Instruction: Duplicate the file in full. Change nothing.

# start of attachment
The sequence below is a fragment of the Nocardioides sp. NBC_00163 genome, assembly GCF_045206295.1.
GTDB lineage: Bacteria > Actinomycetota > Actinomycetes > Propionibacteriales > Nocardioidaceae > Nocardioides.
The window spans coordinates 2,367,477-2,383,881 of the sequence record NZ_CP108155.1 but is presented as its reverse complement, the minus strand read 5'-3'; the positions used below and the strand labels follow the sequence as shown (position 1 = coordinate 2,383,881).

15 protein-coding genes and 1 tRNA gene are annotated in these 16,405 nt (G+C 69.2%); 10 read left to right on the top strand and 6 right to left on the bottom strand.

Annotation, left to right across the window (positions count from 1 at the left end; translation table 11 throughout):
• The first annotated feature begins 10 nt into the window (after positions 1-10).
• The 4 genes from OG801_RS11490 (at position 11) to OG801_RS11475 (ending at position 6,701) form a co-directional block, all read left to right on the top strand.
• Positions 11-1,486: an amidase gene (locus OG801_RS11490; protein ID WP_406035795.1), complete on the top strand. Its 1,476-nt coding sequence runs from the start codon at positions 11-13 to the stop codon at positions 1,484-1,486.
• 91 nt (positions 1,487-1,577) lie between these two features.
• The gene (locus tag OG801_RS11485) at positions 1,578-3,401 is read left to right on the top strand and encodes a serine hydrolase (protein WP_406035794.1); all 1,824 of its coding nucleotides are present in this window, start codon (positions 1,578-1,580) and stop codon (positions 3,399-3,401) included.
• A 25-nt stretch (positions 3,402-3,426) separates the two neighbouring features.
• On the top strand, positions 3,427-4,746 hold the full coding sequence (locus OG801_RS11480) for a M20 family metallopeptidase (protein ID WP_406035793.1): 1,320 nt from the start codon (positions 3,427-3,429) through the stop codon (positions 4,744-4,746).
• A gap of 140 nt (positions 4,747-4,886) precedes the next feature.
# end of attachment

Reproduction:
The sequence below is a fragment of the Nocardioides sp. NBC_00163 genome, assembly GCF_045206295.1.
GTDB lineage: Bacteria > Actinomycetota > Actinomycetes > Propionibacteriales > Nocardioidaceae > Nocardioides.
The window spans coordinates 2,367,477-2,383,881 of the sequence record NZ_CP108155.1 but is presented as its reverse complement, the minus strand read 5'-3'; the positions used below and the strand labels follow the sequence as shown (position 1 = coordinate 2,383,881).

15 protein-coding genes and 1 tRNA gene are annotated in these 16,405 nt (G+C 69.2%); 10 read left to right on the top strand and 6 right to left on the bottom strand.

Annotation, left to right across the window (positions count from 1 at the left end; translation table 11 throughout):
• The first annotated feature begins 10 nt into the window (after positions 1-10).
• The 4 genes from OG801_RS11490 (at position 11) to OG801_RS11475 (ending at position 6,701) form a co-directional block, all read left to right on the top strand.
• Positions 11-1,486: an amidase gene (locus OG801_RS11490; protein ID WP_406035795.1), complete on the top strand. Its 1,476-nt coding sequence runs from the start codon at positions 11-13 to the stop codon at positions 1,484-1,486.
• 91 nt (positions 1,487-1,577) lie between these two features.
• The gene (locus tag OG801_RS11485) at positions 1,578-3,401 is read left to right on the top strand and encodes a serine hydrolase (protein WP_406035794.1); all 1,824 of its coding nucleotides are present in this window, start codon (positions 1,578-1,580) and stop codon (positions 3,399-3,401) included.
• A 25-nt stretch (positions 3,402-3,426) separates the two neighbouring features.
• On the top strand, positions 3,427-4,746 hold the full coding sequence (locus OG801_RS11480) for a M20 family metallopeptidase (protein ID WP_406035793.1): 1,320 nt from the start codon (positions 3,427-3,429) through the stop codon (positions 4,744-4,746).
• A gap of 140 nt (positions 4,747-4,886) precedes the next feature.